Six Legal Items Entrepreneurs Should Be Aware of When Starting a Business

6 Legal Items To Be Aware of When Starting a BusinessThe prospect of starting a business is an exciting one, but it also comes with an inherent amount of risk. Identifying these risks and working specifically with an attorney from the moment you establish your company can make it easier to address problems as they arise.

What follows are several of the most important things you need to keep in mind about entrepreneurship and its intersection with the law when starting a business.

Be Aware of HR Concerns

There are complex legal situations that entrepreneurs can find themselves in regarding human resources, such as misclassifying an independent contractor when they should have been termed an employee which could lead to big fines. Also, not having appropriate employment agreements in place could leave you potentially exposed to various employee disputes.

The Right Type of Formation Has a Significant Impact On Your Business

Starting a business means that you must decide on the type of legal formation necessary. This is a critical decision that will influence not just your future structure, but also how the company is managed and taxed. There are several different types of formations that are quite common, including sole proprietorship, non-profit partnership, corporation to limited liability company. If you have not yet legally formed the business, you will want to consider issues such as:

  • The types of legal formations available within your state

  • Each individual’s personal investment situation

  • The risk level of the business

  • Your personal liability for legal actions and debts

  • Determining the costs linked to each type of formation

  • Planning for business and personal income tax issues

Your Exit Plan

It might seem too early at the outset of your business venture to think about leaving the company in the future. However, this is something that you cannot afford to neglect. Important documents may need to be drafted during the formation stage of the business, such as a buy/sell agreement, which will articulate what other individuals are able to do in the event that you become incapacitated or pass away. This enables others to step into management or ownership role of the company if you are no longer able to do it.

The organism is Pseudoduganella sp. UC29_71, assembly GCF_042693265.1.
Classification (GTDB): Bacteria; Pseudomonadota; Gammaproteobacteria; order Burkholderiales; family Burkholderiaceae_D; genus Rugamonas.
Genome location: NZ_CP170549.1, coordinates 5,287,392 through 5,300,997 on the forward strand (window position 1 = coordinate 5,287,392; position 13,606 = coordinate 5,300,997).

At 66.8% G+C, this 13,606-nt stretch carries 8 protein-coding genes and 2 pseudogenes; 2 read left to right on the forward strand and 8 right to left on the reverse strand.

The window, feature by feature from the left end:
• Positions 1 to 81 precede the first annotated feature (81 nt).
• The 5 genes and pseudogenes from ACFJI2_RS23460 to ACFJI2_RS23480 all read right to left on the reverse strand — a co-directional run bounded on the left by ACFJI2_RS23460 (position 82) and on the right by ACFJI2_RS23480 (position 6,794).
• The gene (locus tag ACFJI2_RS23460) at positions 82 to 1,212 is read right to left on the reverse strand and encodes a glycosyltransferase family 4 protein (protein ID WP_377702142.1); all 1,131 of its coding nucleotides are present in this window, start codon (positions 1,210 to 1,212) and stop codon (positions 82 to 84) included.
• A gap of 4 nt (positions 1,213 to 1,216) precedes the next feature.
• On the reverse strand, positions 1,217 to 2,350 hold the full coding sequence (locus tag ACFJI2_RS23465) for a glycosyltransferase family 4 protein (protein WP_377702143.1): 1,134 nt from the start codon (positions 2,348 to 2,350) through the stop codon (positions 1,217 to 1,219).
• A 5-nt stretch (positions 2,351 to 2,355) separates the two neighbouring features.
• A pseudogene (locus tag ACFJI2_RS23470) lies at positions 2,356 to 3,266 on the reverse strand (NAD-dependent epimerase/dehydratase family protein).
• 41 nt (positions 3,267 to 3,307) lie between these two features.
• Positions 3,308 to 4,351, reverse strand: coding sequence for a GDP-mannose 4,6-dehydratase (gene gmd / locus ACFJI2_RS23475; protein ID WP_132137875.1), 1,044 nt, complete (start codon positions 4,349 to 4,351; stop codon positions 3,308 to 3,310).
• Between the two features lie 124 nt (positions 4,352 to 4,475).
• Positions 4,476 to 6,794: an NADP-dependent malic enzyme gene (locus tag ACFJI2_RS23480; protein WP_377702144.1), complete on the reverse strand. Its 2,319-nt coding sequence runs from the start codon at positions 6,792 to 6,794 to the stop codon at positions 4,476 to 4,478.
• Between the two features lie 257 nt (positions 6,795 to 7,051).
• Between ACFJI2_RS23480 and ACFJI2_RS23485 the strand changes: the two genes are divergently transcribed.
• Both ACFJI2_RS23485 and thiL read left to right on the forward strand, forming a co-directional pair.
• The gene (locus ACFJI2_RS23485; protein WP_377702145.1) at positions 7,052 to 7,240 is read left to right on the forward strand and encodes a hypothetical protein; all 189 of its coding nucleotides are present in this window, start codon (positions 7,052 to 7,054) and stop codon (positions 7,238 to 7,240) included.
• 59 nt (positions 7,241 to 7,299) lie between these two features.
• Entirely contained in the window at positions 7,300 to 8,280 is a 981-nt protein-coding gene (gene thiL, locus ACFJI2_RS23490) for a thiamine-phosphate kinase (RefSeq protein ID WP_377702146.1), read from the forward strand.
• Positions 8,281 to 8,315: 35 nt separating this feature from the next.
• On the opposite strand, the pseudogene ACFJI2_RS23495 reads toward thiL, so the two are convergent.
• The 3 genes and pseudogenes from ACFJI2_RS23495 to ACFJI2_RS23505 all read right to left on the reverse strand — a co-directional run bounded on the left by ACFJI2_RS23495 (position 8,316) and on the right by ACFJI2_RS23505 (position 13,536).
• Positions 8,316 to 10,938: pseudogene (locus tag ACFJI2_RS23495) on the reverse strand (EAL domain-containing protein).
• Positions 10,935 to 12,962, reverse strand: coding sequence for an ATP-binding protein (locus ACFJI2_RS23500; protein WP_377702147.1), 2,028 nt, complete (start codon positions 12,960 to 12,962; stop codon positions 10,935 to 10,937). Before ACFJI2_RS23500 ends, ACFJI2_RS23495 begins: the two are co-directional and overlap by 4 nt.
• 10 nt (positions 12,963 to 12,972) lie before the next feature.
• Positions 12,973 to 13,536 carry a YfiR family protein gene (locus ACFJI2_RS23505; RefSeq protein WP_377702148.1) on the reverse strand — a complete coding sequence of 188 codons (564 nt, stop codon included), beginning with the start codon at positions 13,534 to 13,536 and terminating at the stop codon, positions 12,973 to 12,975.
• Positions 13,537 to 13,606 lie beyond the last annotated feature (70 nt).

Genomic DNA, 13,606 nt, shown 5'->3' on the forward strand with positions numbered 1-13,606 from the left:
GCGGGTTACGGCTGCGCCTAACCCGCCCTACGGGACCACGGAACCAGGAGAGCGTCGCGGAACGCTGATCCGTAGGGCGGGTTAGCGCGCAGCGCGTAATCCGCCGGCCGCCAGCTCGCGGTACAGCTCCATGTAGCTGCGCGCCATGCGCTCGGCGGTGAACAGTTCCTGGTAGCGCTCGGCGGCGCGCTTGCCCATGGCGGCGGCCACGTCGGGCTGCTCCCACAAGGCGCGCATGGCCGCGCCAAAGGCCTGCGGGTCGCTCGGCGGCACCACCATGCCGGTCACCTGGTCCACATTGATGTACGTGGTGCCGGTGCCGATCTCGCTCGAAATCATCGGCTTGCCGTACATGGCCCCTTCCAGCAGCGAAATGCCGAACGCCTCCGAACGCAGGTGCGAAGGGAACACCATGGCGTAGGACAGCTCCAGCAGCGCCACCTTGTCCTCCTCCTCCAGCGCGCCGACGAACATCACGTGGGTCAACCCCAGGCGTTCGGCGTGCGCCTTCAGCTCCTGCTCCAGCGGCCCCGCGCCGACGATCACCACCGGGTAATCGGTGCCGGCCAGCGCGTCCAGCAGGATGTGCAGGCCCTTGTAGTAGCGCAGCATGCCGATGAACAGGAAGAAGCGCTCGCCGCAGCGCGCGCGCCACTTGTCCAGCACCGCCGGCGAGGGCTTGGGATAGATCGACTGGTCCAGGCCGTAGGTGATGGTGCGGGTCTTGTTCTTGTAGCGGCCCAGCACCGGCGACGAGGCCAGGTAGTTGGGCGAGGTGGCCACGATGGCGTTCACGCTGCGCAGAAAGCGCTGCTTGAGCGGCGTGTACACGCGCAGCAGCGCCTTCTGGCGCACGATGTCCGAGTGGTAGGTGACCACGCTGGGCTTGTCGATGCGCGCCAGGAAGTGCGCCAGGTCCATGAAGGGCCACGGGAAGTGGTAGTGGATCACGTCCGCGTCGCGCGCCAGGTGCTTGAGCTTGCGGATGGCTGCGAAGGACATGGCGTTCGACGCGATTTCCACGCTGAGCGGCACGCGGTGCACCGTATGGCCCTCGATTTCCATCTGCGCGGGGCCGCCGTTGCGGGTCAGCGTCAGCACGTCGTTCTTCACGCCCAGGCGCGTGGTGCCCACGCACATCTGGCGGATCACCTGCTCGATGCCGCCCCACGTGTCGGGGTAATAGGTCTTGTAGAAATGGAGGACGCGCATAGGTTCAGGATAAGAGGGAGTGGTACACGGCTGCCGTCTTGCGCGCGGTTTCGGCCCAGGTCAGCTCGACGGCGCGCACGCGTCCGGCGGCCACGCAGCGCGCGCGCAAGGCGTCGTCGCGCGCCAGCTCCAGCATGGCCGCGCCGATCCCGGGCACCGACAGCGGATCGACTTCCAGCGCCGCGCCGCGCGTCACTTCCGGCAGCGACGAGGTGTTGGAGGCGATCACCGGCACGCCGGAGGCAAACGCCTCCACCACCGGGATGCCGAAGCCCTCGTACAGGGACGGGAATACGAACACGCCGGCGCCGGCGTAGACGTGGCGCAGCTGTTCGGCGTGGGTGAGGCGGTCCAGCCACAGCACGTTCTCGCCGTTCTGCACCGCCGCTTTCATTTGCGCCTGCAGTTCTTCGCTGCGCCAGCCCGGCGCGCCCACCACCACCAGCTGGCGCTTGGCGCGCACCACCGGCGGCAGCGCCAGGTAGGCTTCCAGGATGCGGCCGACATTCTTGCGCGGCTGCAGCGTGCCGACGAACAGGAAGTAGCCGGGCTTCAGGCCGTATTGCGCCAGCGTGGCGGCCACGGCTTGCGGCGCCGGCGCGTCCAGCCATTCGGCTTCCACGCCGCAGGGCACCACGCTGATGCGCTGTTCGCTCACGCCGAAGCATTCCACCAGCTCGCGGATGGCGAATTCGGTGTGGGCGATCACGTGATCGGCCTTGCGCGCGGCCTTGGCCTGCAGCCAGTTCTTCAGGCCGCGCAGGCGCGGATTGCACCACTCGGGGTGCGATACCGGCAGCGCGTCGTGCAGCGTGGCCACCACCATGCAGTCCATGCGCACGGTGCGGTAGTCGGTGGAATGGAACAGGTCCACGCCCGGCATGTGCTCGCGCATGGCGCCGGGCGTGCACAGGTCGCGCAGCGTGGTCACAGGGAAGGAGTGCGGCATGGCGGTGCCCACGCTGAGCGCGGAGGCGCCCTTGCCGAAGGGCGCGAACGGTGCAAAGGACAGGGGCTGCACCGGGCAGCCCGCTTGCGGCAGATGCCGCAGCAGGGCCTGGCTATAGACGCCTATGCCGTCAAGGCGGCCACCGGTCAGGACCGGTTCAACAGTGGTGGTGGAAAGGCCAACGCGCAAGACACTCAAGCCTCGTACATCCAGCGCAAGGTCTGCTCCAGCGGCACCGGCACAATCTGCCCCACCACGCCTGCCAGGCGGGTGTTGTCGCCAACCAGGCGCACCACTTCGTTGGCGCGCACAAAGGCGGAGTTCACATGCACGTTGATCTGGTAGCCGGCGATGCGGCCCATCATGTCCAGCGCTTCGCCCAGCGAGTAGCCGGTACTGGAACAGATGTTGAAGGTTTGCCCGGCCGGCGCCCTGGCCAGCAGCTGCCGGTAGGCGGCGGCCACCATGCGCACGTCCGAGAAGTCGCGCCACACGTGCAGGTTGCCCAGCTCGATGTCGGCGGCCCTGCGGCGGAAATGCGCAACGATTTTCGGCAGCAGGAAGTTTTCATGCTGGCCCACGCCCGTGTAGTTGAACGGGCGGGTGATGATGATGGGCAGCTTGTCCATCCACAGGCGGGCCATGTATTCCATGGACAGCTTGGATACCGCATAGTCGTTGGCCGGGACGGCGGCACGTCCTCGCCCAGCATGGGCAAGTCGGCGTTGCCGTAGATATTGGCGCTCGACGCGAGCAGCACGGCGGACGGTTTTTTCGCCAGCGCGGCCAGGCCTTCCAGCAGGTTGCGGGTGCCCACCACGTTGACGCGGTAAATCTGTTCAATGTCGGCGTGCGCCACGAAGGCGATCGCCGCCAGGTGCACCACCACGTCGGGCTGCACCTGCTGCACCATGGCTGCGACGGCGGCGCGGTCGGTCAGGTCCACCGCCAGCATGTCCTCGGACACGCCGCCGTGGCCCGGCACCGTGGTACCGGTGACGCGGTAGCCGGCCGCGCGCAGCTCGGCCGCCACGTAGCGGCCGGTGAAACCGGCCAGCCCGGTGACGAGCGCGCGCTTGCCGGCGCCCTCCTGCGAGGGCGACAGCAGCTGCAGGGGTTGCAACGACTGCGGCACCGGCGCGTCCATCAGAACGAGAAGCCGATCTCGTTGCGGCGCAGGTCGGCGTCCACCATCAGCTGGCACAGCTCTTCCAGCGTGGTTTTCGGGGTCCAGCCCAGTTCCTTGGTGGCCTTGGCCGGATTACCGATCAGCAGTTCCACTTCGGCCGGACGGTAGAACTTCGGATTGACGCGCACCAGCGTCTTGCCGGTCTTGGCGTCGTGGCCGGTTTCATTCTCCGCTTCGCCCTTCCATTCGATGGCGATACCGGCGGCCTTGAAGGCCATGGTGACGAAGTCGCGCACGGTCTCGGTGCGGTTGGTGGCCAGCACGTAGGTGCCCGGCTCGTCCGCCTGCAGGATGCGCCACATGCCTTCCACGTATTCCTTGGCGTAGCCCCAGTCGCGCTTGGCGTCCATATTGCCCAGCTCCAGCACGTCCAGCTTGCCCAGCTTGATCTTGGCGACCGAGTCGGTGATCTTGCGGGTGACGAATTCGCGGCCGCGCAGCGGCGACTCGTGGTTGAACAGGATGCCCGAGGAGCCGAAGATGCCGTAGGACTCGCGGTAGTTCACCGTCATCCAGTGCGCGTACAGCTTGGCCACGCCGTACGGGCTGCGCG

Failing to have a business succession plan in place could prove catastrophic for your company and this why it is strongly recommended that you have a plan prepared.

You Need the Right Types and Amount of Insurance

As is mentioned above, running a business is all about managing risk. You need to be aware of all the potential risks that your company might face and the appropriate ways to minimize these.

One of the most important ways to do this is with insurance. There are many different types of insurance policies including umbrella policies that have numerous different types of claims that may fall under them. Common types of insurance for businesses include errors and omissions insurance, general liability insurance and others. Having this in place can make things much easier in the event that a claim arises. Sudden changes in the business that were unexpected could lead to financial costs and aggravation for the owners.

Understanding Your Intellectual Property Rights

Every business has intellectual property that has the potential to become very valuable. Some of the issues may include how patents can drive revenue from your inventions, how copywriters can ensure that only you profit from the original work and how trademarks can increase your business’ profits as well as your brand value. It is essential to protect the inherent value in your intellectual property as soon as possible. As you evolve and have new business relationships this is vital as well.

Contracts Are Key

The standard form of agreement across the business world is contracts. It matters not just that you have a document in place, but that you have a document that works specifically for you. Your contract needs to consider all potential risks and protect you as much as possible.

The right business lawyer can help you determine the best fit for your company in terms of agreements, formation structure, and more. Otherwise, if you have any questions or if you would like to discuss the matter further, please contact me, Anthony Caruso, at 201-806-3364.

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Anthony R. Caruso is a business transactional attorney in New York and New Jersey with experience in structuring, negotiation and completion of legal deals involving business, entrepreneurs, athletes and performers.

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